UC Riverside Recognized as Military Friendly School by G.I. Jobs Magazine

Services include scholarships, mentor programs and other resources

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UCR was recognized by G.I. Jobs Magazine as a military friendly school.

The University of California, Riverside, has been named to the 2012 Military Friendly Schools list by G.I. Jobs magazine. The list recognizes the top 20 percent of colleges, universities and trade schools that are doing the most to assist America’s military service members and veterans as students.

UCR is one of 1,518 schools to receive recognition. The list, which appears on the G.I. Jobs website and will be highlighted in the annual Guide to Military Friendly Schools, is based on surveys of more than 8,000 schools nationwide. UCR was also on the inaugural list in 2010.

“The new G.I. Bill gives many veterans who served since Sept. 11 a free ticket to college or trade school,” said Dan Fazio, managing editor for G.I. Jobs. “Many service members, particularly the younger ones who enlisted right out of high school, may be overwhelmed by the choices of schools to choose from. The Military Friendly Schools list helps them quickly find the schools that best serve America’s veterans.”

“For decades the university has had a strong commitment to veterans.” Vice Chancellor for Student Affairs Jim Sandoval said. “As a public institution, we have the responsibility to acknowledge and support individuals who have given of themselves to support the country.”

UC Riverside currently has over 550 students receiving state or federal veterans’ or military educational benefits. Of these, about 400 are the spouses or children of veterans and service members, ten are active-duty or reserve members and the rest are veterans.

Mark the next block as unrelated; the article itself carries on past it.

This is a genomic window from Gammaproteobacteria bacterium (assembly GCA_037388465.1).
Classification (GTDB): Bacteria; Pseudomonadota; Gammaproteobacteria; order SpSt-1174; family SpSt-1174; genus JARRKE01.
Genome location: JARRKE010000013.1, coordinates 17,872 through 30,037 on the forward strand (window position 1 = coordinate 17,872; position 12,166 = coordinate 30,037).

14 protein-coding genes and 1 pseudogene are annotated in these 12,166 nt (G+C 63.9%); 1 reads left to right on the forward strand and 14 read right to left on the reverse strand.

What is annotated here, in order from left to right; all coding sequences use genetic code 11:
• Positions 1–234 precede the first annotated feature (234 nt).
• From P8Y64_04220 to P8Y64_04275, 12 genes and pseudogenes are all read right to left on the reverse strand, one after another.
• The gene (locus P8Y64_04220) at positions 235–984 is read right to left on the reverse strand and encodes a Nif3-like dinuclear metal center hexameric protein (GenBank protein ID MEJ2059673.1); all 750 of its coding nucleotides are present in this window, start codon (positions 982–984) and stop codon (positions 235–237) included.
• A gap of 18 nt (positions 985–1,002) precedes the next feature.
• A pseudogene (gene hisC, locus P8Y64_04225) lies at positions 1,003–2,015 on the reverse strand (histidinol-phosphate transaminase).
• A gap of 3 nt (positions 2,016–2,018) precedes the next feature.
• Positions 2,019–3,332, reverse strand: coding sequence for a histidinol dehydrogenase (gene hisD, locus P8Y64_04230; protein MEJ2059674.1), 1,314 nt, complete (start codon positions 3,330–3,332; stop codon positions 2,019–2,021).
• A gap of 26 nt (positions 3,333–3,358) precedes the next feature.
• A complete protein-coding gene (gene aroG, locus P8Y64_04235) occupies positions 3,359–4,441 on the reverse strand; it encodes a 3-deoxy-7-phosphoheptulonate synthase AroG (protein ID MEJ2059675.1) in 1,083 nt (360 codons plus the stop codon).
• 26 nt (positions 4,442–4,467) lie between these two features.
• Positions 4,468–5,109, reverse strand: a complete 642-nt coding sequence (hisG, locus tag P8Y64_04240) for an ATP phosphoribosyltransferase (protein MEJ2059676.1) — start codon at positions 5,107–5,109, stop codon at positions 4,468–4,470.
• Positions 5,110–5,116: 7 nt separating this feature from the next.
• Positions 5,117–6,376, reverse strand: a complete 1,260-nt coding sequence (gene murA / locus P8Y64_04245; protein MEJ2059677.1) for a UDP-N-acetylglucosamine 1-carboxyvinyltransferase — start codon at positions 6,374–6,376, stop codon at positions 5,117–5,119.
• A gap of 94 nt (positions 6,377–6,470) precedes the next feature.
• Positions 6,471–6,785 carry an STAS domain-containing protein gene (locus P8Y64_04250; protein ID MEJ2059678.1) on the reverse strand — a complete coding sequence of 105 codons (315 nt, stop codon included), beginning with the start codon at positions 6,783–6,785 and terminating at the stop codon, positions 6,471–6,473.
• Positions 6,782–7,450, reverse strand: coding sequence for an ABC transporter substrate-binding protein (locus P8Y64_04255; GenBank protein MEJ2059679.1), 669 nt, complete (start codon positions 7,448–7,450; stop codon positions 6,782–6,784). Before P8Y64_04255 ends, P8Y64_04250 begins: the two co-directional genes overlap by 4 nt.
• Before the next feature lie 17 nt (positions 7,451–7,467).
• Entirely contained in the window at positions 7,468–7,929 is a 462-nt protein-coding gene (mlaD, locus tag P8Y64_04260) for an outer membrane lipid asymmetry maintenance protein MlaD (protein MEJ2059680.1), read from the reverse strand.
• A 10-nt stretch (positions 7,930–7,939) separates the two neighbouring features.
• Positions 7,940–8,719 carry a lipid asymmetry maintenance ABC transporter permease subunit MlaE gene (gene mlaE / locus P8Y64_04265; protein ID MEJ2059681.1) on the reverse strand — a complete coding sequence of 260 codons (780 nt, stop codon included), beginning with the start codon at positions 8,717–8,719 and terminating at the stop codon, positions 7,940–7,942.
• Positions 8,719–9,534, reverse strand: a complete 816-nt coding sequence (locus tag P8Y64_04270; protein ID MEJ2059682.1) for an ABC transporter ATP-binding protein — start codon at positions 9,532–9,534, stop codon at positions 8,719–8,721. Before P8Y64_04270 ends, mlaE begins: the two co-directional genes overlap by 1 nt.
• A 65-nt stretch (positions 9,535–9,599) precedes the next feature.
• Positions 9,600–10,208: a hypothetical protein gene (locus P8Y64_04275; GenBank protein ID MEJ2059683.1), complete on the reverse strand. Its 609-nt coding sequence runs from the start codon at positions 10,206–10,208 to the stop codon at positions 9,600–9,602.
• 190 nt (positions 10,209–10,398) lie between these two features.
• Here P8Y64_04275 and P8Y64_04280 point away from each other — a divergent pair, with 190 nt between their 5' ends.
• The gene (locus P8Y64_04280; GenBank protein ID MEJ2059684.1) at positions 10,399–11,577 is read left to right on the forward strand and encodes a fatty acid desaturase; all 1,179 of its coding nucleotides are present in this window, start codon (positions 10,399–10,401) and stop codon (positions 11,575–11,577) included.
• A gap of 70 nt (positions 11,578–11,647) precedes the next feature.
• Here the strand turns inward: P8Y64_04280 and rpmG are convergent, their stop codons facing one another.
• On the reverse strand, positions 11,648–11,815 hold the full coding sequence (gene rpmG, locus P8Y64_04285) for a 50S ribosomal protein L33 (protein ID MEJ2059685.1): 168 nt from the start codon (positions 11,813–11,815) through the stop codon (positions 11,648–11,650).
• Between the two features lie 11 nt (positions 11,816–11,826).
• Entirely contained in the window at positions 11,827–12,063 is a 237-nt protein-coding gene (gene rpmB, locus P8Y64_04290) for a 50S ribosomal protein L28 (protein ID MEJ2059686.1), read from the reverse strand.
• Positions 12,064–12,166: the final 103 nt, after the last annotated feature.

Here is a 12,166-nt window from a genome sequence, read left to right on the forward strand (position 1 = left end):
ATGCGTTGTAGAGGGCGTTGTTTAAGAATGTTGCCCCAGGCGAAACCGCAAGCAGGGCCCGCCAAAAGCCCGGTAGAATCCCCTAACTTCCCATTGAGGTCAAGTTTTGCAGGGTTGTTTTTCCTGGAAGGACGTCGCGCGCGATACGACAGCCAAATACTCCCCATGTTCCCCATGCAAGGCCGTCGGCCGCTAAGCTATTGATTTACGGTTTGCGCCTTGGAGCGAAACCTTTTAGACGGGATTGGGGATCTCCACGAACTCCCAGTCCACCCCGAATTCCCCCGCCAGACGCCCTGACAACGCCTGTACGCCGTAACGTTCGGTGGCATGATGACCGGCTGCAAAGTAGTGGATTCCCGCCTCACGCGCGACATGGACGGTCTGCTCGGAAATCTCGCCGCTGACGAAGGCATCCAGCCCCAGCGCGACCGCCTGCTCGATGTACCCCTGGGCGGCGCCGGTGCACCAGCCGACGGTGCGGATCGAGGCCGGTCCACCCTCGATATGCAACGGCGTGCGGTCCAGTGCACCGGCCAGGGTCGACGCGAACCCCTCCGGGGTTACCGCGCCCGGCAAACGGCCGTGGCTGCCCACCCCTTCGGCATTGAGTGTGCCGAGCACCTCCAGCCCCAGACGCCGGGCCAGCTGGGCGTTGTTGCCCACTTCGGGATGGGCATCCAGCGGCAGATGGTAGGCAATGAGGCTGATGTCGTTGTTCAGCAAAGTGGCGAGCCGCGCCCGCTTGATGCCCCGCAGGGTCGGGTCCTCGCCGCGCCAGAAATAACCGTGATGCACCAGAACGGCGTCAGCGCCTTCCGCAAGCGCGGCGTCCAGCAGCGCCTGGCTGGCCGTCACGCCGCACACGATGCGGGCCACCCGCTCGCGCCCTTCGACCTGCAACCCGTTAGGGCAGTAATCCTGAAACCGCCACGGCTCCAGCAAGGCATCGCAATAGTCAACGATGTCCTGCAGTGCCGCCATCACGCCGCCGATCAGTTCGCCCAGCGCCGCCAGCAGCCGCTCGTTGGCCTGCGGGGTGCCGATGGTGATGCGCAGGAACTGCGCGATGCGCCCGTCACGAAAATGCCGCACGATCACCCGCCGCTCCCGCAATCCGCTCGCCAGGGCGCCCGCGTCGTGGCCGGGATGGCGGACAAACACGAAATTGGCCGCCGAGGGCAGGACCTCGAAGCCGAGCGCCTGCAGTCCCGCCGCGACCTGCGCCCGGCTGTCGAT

“UCR has a proud and long-standing history of excellent service and comprehensive support to student veterans, military members, and military family members,” said Chryssa Jones, veteran services coordinator for UCR.

Jones said that UCR works to provide military and veteran students with the tools they need to succeed.

“They are highly motivated, goal-driven, and they really know how to hit the books, study hard, and get the job done,” she said, “But they’re also a little older, are in the midst of a career change, and can have other challenges as well. It can be a pretty tough transition when they leave military service, and we just want to make sure that students know our doors are open and we’re prepared to help.”

Two examples of available services are the Veteran Support Team and the Veteran Peer Mentors. The support team is made up of key contacts from across the campus who are familiar with the unique needs of military and veteran students, while the mentors are made up of military and veteran students who advise others during the transition to campus life.

According to Sandoval, the goal is to maintain and expand the level of services during these challenging budgetary times and to establish an independent Veterans Services Office. “We have had discussions with foundations and individuals who have a willingness to support our veteran services,” he said.

UC Riverside is also home to Operation Education, a scholarship program started by Karen White and her husband, Chancellor Timothy P. White, for United States military veterans who have sustained a severe and permanent injury during their service since September 11, 2001.

“The Operation Education scholarship program further demonstrates UCR’s financial and administrative commitment to supporting veterans,” Jones said. “It’s one thing to say you support veterans and another thing when you put money where your mouth is.”

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